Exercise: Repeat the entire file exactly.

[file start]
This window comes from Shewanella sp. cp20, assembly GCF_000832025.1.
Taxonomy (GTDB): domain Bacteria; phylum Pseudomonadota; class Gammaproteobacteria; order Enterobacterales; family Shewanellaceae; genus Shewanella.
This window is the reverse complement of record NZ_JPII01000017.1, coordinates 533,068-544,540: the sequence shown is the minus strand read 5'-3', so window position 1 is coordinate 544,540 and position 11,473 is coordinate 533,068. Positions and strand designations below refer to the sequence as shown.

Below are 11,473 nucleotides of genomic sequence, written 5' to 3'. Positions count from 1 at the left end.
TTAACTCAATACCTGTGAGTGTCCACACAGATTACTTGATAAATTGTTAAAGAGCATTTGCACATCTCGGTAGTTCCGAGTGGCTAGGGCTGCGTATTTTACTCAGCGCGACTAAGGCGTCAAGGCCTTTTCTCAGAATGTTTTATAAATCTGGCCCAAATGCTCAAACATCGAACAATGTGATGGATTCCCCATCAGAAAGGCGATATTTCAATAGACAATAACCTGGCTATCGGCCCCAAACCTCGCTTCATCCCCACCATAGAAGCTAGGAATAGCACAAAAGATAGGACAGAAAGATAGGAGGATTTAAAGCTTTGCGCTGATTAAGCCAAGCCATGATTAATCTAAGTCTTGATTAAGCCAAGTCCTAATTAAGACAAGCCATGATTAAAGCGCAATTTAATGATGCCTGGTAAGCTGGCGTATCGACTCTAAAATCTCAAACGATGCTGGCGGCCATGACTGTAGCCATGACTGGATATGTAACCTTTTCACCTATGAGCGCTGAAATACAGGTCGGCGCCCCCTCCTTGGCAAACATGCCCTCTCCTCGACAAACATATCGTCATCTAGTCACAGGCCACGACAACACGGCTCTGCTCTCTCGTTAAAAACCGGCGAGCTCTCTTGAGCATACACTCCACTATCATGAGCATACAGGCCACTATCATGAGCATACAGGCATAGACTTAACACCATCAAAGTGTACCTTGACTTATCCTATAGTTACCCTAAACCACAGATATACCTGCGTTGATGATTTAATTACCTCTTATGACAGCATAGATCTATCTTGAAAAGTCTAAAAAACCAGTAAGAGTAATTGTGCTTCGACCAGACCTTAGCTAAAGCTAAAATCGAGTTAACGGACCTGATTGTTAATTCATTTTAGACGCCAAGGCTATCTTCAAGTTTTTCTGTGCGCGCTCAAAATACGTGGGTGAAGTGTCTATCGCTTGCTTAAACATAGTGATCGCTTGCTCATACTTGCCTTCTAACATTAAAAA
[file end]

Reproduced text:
This window comes from Shewanella sp. cp20, assembly GCF_000832025.1.
Taxonomy (GTDB): domain Bacteria; phylum Pseudomonadota; class Gammaproteobacteria; order Enterobacterales; family Shewanellaceae; genus Shewanella.
This window is the reverse complement of record NZ_JPII01000017.1, coordinates 533,068-544,540: the sequence shown is the minus strand read 5'-3', so window position 1 is coordinate 544,540 and position 11,473 is coordinate 533,068. Positions and strand designations below refer to the sequence as shown.

Below are 11,473 nucleotides of genomic sequence, written 5' to 3'. Positions count from 1 at the left end.
TTAACTCAATACCTGTGAGTGTCCACACAGATTACTTGATAAATTGTTAAAGAGCATTTGCACATCTCGGTAGTTCCGAGTGGCTAGGGCTGCGTATTTTACTCAGCGCGACTAAGGCGTCAAGGCCTTTTCTCAGAATGTTTTATAAATCTGGCCCAAATGCTCAAACATCGAACAATGTGATGGATTCCCCATCAGAAAGGCGATATTTCAATAGACAATAACCTGGCTATCGGCCCCAAACCTCGCTTCATCCCCACCATAGAAGCTAGGAATAGCACAAAAGATAGGACAGAAAGATAGGAGGATTTAAAGCTTTGCGCTGATTAAGCCAAGCCATGATTAATCTAAGTCTTGATTAAGCCAAGTCCTAATTAAGACAAGCCATGATTAAAGCGCAATTTAATGATGCCTGGTAAGCTGGCGTATCGACTCTAAAATCTCAAACGATGCTGGCGGCCATGACTGTAGCCATGACTGGATATGTAACCTTTTCACCTATGAGCGCTGAAATACAGGTCGGCGCCCCCTCCTTGGCAAACATGCCCTCTCCTCGACAAACATATCGTCATCTAGTCACAGGCCACGACAACACGGCTCTGCTCTCTCGTTAAAAACCGGCGAGCTCTCTTGAGCATACACTCCACTATCATGAGCATACAGGCCACTATCATGAGCATACAGGCATAGACTTAACACCATCAAAGTGTACCTTGACTTATCCTATAGTTACCCTAAACCACAGATATACCTGCGTTGATGATTTAATTACCTCTTATGACAGCATAGATCTATCTTGAAAAGTCTAAAAAACCAGTAAGAGTAATTGTGCTTCGACCAGACCTTAGCTAAAGCTAAAATCGAGTTAACGGACCTGATTGTTAATTCATTTTAGACGCCAAGGCTATCTTCAAGTTTTTCTGTGCGCGCTCAAAATACGTGGGTGAAGTGTCTATCGCTTGCTTAAACATAGTGATCGCTTGCTCATACTTGCCTTCTAACATTAAAAA